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Old 02-04-2012, 11:48 AM
 
8,317 posts, read 25,780,481 times
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Dakotas are junk. Period. Lousy fuel economy, lousy payload capacity, lousy ground clearance, and lousy reliability. The worst of a small pickup and the worst of a full-size pickup all together in a package.
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Old 02-05-2012, 10:18 AM
 
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I know this was covered early on but just to give you some hard numbers.

There are 640 acres in a single square mile. So assuming that you and your neighbors have square blocks and build in the middle of their property's, you still need 160 acres to a be a mile apart.

160 acres with a mountain views and a waterfall, even in the middle of no where is going to cost millions and millions and the cost to run power and/or build a road to the center to access a building site would not be cheap. Just think how much it would cost to maintain a road like that in winter.

On the up side, IMHO I you can be a lot closer to your neighbors when you live on the side of a steep mountain. 1 or 2 acres gets you a fair amount of privacy.

As for RV's - keep in mind that you'll be using it in the Rockies at high altitude. Your truck will be down on power 30-40% on the passes unless you tow with a turbo. Turbo diesels are the right tool for the job, but repairs can get super expensive if you get unlucky. IIRC you're looking at 3-4K for new injectors.

An older v8 tundra or f150 and smaller popup trailer would be the way to go. I wouldn't want to go over 60% of the recommended tow ratings - the mountains are brutal towing conditions.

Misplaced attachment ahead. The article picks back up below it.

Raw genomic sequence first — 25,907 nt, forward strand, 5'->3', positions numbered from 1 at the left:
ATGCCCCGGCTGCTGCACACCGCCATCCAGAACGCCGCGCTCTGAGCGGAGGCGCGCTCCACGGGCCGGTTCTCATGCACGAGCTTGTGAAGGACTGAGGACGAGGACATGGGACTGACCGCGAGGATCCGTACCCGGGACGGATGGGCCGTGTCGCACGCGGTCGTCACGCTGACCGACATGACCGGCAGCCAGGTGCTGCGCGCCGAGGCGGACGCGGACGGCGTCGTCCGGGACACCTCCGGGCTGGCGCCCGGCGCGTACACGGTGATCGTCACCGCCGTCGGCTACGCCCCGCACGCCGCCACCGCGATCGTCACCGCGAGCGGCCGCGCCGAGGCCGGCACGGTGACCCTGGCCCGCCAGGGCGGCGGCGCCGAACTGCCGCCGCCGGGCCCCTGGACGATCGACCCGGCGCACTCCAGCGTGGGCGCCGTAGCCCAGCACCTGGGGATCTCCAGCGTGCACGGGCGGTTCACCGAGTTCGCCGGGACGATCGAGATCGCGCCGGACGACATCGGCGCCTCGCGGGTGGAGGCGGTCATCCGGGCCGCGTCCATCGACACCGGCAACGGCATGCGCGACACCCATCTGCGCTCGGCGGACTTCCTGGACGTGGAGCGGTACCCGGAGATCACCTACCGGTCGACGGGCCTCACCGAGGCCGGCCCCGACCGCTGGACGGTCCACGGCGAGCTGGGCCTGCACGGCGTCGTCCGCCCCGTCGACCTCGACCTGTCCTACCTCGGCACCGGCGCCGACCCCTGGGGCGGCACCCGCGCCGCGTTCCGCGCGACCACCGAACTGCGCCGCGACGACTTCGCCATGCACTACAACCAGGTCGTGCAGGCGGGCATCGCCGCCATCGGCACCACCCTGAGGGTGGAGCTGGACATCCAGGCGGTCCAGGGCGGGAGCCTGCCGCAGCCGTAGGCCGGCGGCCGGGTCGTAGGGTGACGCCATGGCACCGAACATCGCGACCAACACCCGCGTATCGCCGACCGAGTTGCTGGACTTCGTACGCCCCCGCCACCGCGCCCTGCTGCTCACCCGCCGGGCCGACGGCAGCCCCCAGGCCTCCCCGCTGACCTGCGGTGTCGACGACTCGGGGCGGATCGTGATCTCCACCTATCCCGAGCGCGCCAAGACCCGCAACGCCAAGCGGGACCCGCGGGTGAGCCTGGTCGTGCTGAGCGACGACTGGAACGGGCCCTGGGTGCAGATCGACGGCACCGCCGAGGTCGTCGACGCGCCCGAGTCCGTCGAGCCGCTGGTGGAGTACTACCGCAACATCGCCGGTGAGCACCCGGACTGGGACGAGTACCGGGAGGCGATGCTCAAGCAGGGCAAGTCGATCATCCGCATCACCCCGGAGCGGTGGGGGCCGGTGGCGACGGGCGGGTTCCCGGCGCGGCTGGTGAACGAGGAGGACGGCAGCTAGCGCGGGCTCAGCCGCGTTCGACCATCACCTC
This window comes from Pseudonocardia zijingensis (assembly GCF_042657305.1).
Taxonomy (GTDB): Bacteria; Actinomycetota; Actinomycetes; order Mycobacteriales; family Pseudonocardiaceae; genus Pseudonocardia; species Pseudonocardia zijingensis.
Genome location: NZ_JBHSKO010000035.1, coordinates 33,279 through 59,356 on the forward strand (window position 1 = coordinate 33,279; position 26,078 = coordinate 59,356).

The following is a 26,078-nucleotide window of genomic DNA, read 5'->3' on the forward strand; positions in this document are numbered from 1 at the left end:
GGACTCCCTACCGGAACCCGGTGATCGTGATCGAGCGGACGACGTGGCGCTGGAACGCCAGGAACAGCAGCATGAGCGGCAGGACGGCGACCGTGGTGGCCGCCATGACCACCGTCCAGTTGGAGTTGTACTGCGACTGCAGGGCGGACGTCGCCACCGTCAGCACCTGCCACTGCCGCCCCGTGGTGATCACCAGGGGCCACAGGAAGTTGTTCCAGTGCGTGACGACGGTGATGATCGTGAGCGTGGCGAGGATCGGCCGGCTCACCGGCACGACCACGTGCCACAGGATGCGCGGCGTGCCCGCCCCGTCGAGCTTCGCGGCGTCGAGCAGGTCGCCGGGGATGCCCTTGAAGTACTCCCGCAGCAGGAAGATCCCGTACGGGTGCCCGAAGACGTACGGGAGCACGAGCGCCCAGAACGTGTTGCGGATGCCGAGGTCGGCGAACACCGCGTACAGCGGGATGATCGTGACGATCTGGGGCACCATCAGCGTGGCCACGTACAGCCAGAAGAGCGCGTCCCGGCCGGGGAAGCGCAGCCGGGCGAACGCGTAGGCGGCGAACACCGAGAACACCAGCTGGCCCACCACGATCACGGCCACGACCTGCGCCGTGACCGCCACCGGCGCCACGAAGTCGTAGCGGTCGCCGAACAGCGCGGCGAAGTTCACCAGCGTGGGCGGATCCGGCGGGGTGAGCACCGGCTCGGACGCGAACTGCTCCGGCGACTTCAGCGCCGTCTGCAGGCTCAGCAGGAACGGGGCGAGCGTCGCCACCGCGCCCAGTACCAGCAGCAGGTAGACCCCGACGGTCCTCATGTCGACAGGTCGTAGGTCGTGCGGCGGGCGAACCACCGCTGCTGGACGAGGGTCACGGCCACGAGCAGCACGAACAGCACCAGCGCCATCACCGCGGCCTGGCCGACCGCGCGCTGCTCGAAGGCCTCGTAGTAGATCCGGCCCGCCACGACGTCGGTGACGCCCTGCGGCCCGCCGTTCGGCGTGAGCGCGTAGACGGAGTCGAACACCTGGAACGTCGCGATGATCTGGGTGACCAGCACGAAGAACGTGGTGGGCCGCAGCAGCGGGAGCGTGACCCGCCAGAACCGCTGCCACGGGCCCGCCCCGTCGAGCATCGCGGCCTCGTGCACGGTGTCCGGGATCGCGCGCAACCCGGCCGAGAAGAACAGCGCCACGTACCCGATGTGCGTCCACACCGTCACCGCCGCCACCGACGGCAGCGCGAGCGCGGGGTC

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Old 02-08-2012, 08:56 AM
 
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thanks again guys...

as I've mentioned I don't know much about vehicles. But after looking up your suggestions I found out about two other trucks that seem untouchable as far as mpg are concerned: the Nissan Frontier and the Ford Ranger. Not sure about the towing capacity have to figure that all out. But anyhow, ty again.
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Old 02-08-2012, 12:10 PM
 
Location: Sunnyvale, CA
5,682 posts, read 9,419,115 times
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Quote:
Originally Posted by gemcraver View Post
thanks again guys...

as I've mentioned I don't know much about vehicles. But after looking up your suggestions I found out about two other trucks that seem untouchable as far as mpg are concerned: the Nissan Frontier and the Ford Ranger. Not sure about the towing capacity have to figure that all out. But anyhow, ty again.

you can't just look at mpg when you're looking at trucks. You gotta consider their towing power and usability as a truck. the reason to get a truck is so that you can go places cars can't (need high clearance) and you can haul stuff or at least carry around furniture when you need to. yeah the ranger has good gas mileage but it's not a good tower (at least the 4 cylinder version) and my overall impression of the ranger is that it's not a sturdy truck.

i think you can do better in a light truck.
don't forget the 4 wheel drive, either. well worth the extra $$
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Old 02-08-2012, 04:53 PM
 
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Colorado is one of those places where a 2WD truck is of pretty limited utility. Of course, with 4WD, the owner pays a premium in acquisition cost, poorer fuel economy, and increased mechanical complexity. In most areas of the country, those disadvantages of 4WD ownership outweigh the advantages, but, in Colorado, a 4WD makes better overall sense for most people needing a truck.